How to Exploit and Destroy a People: The Case of the Alaskan Native

Source: Civil Rights Digest, Washington, D.C.: U.S. Commission Civil Rights, Vol. 2, No. 3 (Summer 1969), pp. 6-13.

"I am an American. My life expectancy is 34 years. Time is running out for me. I want my land now."

Charles (Etok) Edwardsen, Jr., is an Eskimo, one of a forgotten people struggling to break into the 20th century. Etok is president of the Friends of Alaskan Natives (FAN), a group devoted to helping the Native win compensation for past land losses and compete for the return of some of the land on which his ancestors freely hunted and fished, trapped, and foraged for subsistence. His competitors are powerful State and Federal Governments and super-rich private developers, all straining to be the first to claim the State's rich economic potential. The competition is now under consideration by Congress.

Etok is there to remind those who might otherwise forget that the Alaskan Native. will no longer sit back and let American exploitation destroy his existence. He wants his fair share in the American dream of self-determination and prosperity, and he needs it now.

Stretched out across the half-million square mile vastness of Alaska. almost 55,000 Natives—Eskimos, Indians, and Aleuts—are living under conditions scarcely believable in the 20th century. They comprise one-fifth of the State's total population. Their 1966 infant mortality rate was more than twice that of white Alaskans. In 1963. the incidence of tuberculosis among Natives was 20 times the rate for the United States as a whole. One State official who recently conducted a survey of Kaltag village said, "Almost everyone I interviewed had suffered convulsions and diseases which may lead to brain damage."

Appalling health statistics are largely a result of overcrowded and insufficiently ventilated housing, impure water supplies, inadequate waste disposal systems, general malnutrition, and the Natives' unfamiliarity with sanitary practices. According to the Bureau of Indian Affairs (BIA), about 7,100 of the Natives' 7,500 dwellings need replacements. Part of the problem is that Natives cannot get loans without having title to their land, titles which they do not have. In Bethel, a crumbling remnant of a village, a Government fabricating plant is providing housing for the Natives to buy. While the BIA will subsidize some purchases, the average house, will cost $9,500—more than most Natives can afford.

In 20 villages of northwestern Alaska, surveyors found that 799 households shared only 19 flush toilets, all but one in a single village. The remainder of the families use privies or indoor honeybuckets for human waste. According to Public Health Service (PHS) estimates, it will be 20 years, if Government funds continue at the present level, before all villages will have running water and flush toilets. Electricity, when it does exist in a remote village, is a luxury far beyond the means of most Natives.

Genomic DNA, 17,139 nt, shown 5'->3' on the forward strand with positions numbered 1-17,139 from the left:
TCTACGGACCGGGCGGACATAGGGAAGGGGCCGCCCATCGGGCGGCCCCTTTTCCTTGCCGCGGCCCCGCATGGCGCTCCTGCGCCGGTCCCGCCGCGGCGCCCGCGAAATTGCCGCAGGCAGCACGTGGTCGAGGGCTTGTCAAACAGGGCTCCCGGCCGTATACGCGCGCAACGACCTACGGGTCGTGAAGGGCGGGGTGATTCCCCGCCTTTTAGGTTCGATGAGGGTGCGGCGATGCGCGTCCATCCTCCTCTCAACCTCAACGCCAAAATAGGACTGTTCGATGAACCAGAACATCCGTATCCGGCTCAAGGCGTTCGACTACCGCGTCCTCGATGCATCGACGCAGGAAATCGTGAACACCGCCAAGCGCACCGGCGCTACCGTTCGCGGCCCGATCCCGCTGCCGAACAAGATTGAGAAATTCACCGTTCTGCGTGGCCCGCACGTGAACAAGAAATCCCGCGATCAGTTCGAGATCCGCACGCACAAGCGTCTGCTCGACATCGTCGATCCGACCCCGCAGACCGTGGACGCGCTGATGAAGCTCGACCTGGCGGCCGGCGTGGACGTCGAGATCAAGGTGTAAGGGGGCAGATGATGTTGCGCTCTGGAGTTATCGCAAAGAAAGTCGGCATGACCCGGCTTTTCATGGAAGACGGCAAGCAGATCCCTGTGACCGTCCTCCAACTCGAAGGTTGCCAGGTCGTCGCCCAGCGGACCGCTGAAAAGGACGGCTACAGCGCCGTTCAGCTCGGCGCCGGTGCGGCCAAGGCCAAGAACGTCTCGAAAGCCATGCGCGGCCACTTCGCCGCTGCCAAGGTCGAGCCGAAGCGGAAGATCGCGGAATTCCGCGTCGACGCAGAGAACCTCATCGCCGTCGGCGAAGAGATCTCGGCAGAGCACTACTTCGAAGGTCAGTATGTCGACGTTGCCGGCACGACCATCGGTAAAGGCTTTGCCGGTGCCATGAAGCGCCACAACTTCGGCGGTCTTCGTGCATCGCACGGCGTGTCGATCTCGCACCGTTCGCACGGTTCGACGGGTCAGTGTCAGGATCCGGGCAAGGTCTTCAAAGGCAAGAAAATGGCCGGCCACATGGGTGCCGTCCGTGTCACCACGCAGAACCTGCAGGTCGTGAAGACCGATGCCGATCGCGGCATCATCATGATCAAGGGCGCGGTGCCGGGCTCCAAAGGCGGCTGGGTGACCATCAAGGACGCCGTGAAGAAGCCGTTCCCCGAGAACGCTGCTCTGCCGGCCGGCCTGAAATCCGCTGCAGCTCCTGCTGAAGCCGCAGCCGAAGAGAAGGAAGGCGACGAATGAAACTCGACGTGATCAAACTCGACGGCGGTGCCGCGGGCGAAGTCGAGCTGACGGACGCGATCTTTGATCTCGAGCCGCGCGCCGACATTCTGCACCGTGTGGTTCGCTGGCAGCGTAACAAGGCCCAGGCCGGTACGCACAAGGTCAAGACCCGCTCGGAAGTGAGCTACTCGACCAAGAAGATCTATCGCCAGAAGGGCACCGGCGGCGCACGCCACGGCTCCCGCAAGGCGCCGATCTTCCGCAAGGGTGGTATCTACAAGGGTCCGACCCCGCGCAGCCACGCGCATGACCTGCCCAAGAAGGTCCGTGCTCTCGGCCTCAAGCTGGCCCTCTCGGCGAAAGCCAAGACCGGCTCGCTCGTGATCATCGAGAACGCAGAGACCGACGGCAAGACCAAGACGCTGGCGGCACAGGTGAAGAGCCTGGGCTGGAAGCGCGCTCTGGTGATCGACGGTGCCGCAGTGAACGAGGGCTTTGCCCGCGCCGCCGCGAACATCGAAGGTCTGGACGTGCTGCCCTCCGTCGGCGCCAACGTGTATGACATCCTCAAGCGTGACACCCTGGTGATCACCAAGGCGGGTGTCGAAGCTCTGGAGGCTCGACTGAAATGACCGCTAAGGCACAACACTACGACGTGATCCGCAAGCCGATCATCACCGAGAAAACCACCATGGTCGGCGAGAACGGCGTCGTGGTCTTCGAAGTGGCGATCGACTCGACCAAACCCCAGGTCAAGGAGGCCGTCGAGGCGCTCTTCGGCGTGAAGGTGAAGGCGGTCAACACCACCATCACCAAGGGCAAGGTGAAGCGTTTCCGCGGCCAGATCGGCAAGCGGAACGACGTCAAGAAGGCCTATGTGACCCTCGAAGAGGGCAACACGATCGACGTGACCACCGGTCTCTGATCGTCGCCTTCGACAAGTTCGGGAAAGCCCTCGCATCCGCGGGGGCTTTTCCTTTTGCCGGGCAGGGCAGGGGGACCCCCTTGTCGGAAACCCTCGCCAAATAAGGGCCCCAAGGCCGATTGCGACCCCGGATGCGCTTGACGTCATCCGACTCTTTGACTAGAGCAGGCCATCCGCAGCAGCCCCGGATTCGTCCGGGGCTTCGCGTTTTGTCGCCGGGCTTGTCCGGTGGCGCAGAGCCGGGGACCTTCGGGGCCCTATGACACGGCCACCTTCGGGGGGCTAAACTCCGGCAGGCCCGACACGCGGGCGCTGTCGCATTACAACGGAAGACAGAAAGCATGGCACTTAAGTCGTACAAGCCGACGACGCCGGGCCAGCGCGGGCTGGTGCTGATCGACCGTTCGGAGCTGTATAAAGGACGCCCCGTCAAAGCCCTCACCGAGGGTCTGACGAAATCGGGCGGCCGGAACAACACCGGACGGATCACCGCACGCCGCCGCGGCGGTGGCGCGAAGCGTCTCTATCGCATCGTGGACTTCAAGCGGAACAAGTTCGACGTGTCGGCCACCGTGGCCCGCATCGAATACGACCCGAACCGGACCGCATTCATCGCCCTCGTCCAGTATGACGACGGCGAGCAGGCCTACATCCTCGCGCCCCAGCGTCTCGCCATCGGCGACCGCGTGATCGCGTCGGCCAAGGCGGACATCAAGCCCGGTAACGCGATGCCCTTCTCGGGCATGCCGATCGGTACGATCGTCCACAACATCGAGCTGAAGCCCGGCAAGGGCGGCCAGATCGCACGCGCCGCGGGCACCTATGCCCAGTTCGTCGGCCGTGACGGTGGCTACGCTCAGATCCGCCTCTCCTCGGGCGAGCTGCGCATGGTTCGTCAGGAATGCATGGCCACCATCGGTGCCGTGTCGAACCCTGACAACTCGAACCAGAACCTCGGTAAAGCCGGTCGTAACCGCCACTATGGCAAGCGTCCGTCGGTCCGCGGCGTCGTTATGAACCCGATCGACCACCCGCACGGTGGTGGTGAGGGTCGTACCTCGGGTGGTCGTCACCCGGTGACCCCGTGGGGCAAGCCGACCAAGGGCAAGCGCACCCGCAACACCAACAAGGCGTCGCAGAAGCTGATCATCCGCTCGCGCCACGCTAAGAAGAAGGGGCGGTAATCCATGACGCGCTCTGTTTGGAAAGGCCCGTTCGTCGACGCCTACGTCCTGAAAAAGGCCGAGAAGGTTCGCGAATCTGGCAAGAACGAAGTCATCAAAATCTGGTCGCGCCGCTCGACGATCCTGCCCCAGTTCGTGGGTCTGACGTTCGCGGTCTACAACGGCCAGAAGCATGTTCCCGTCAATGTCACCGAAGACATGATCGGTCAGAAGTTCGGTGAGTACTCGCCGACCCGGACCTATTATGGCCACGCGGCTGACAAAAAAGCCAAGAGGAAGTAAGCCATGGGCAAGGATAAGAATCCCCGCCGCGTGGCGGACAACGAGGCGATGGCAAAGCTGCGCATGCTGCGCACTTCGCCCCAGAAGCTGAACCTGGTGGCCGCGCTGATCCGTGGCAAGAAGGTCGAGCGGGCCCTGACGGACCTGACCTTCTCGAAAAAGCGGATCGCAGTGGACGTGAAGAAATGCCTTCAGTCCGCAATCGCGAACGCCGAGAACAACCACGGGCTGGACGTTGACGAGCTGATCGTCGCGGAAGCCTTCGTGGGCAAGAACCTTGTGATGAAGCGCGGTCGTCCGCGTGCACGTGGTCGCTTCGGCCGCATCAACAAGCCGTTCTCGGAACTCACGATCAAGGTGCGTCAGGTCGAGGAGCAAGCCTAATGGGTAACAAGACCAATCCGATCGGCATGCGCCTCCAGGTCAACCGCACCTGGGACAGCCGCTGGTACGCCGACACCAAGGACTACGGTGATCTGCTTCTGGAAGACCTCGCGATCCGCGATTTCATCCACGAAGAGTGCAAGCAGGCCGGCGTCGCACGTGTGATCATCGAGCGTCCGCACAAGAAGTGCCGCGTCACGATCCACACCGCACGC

Seven out of ten adults have less than an elementary school education according to the 1960 census (the white Alaskan median in 1960 was 12.4 years). Eskimo children, most of whom attend BIA schools, are taught to read textbooks that tell about Dick and Jane's family, but almost nothing about the tundra world of sky, birds, snow, and ice. The Caucasian teachers live in BIA luxury, segregated from the Natives. Despite a plan to erect new regional high schools in the western half of the State. there are only three high schools to serve 30,000 Natives. Young people who do go to high school must often travel thousands of miles. Only a small fraction of one percent have completed four or more years of college.

Largely due to lack of education and the seasonal work patterns, more than half of the Native work force is jobless most of the year; only one-fourth has continuing employment. These unemployment rates are the highest in the Nation. Permanent full-time village jobs at highest pay are typically held by non-Natives. State public assistance provides income to almost one-fourth of the village households; temporary relief programs are required to sustain about the same number, but usually for three months or less.

Ever shrinking resources for subsistence hunting and fishing and severe seasonal unemployment in the 178 villages—ranging in size from 25 to 5,000 population—have forced 25 percent of the Natives to migrate to larger population centers, there to try to find jobs in the white man's world as unskilled laborers. Overt discrimination has been illegal in Alaska since the passage of the so-called "equal treatment" bill in 1945. But, according to a recent report by the Federal Field Committee for Development Planning in Alaska, "If ranking of applicants is by years of experience, village applicants will probably fall to lower positions of preference. If written applications are submitted, the lesser education of the Native applicant reveals itself on the form. If aptitude tests or other screening devices are used . . . the Native may suffer the consequences of a cultural background different from that of the test writers. If accepted for work in the city, the rate of pay—given his lack of education and training—may condemn him and his family to a deeper poverty than if be had remained in the village."